The Florida black bear population has increased from as few as 300 bears in the 1970s to more than 3,000 bears today, and now the draft plan that will guide continued conservation of this species has been revised by the Florida Fish and Wildlife Conservation Commission (FWC).
The revised draft Black Bear Management Plan  is available online at MyFWC.com/Bear and is ready for public input. It incorporates previous public feedback on the nearly 200-page draft plan released last November. The public is invited to comment on the revised draft plan through June 1.
About 2,500 public comments were received on the original draft plan, which establishes for the first time a statewide framework to manage Florida black bears to ensure they are never again at high risk of extinction. Public workshops on the draft plan were held in four cities, in addition to the opportunity for people to comment online and by email or regular mail.
Last February, FWC Commissioners directed staff to further refine and revise the draft plan and give careful consideration to stakeholder and public input. At their upcoming June meeting, the Commissioners are scheduled to consider approval of the revised draft plan.
Once the plan receives final approval, the black bear will no longer be on the state’s list of threatened species. The bear currently does not meet the criteria of being at high risk of extinction, based on a 2011 Biological Status Review.
In June, the Commission also will consider a new FWC rule making it unlawful to injure or kill bears, protections similar to the ones granted to bears as a threatened species. The proposed rule additionally affirms the FWC will work with landowners and regulating agencies to guide future land use to be compatible with objectives of the bear plan. That proposed rule, as well as an FWC rule change to remove the bear from the state’s threatened species list, is currently being advertised in the Florida Administrative Weekly.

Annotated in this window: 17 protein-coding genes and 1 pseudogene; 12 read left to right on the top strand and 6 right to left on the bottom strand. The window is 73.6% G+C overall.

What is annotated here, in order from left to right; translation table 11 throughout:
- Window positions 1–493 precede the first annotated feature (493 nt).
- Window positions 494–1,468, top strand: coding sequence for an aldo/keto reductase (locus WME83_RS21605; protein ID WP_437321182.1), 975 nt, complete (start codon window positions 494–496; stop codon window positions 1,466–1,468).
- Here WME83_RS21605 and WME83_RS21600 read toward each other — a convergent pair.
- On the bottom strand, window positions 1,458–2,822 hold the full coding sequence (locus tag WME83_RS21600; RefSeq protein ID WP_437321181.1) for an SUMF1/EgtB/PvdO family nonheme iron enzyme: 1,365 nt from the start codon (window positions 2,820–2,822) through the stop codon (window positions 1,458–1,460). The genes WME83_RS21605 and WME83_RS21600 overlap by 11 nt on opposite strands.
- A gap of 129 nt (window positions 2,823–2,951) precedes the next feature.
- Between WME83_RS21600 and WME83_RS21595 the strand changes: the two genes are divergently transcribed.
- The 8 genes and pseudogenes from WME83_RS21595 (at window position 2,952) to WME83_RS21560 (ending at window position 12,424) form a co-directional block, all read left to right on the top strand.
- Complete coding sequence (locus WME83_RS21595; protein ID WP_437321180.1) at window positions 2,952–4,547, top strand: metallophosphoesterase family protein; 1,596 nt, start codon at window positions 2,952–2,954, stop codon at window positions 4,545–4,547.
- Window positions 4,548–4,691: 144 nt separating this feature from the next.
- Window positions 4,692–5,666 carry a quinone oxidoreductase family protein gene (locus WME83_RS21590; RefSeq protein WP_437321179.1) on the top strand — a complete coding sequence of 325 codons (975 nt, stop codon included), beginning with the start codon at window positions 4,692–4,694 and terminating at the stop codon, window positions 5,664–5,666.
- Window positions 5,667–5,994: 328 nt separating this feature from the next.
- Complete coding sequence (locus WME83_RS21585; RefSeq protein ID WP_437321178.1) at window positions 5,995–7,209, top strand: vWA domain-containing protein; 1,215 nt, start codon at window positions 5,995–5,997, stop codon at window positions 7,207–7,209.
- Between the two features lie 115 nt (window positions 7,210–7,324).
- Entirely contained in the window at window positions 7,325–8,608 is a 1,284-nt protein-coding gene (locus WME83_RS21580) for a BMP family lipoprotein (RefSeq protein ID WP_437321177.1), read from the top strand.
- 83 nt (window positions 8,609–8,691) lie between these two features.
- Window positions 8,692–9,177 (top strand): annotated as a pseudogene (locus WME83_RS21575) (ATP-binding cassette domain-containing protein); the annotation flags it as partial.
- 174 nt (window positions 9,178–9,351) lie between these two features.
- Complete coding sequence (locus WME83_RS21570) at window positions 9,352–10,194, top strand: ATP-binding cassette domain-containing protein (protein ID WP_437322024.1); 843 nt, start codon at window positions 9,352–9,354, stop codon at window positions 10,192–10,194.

Seven black bear management units (BMUs) would be created under the plan to involve local citizens and stakeholder groups in the management of specific bear populations and habitats.
The black bear is among 62 wildlife species that soon will join the list of Florida species, like the bald eagle, already under an FWC management plan. Florida’s new threatened species conservation model requires that management plans will be created for all species that have been state-listed and updated at specified intervals. The management plans give citizens an active role in Florida’s efforts to conserve its diverse wildlife for future generations.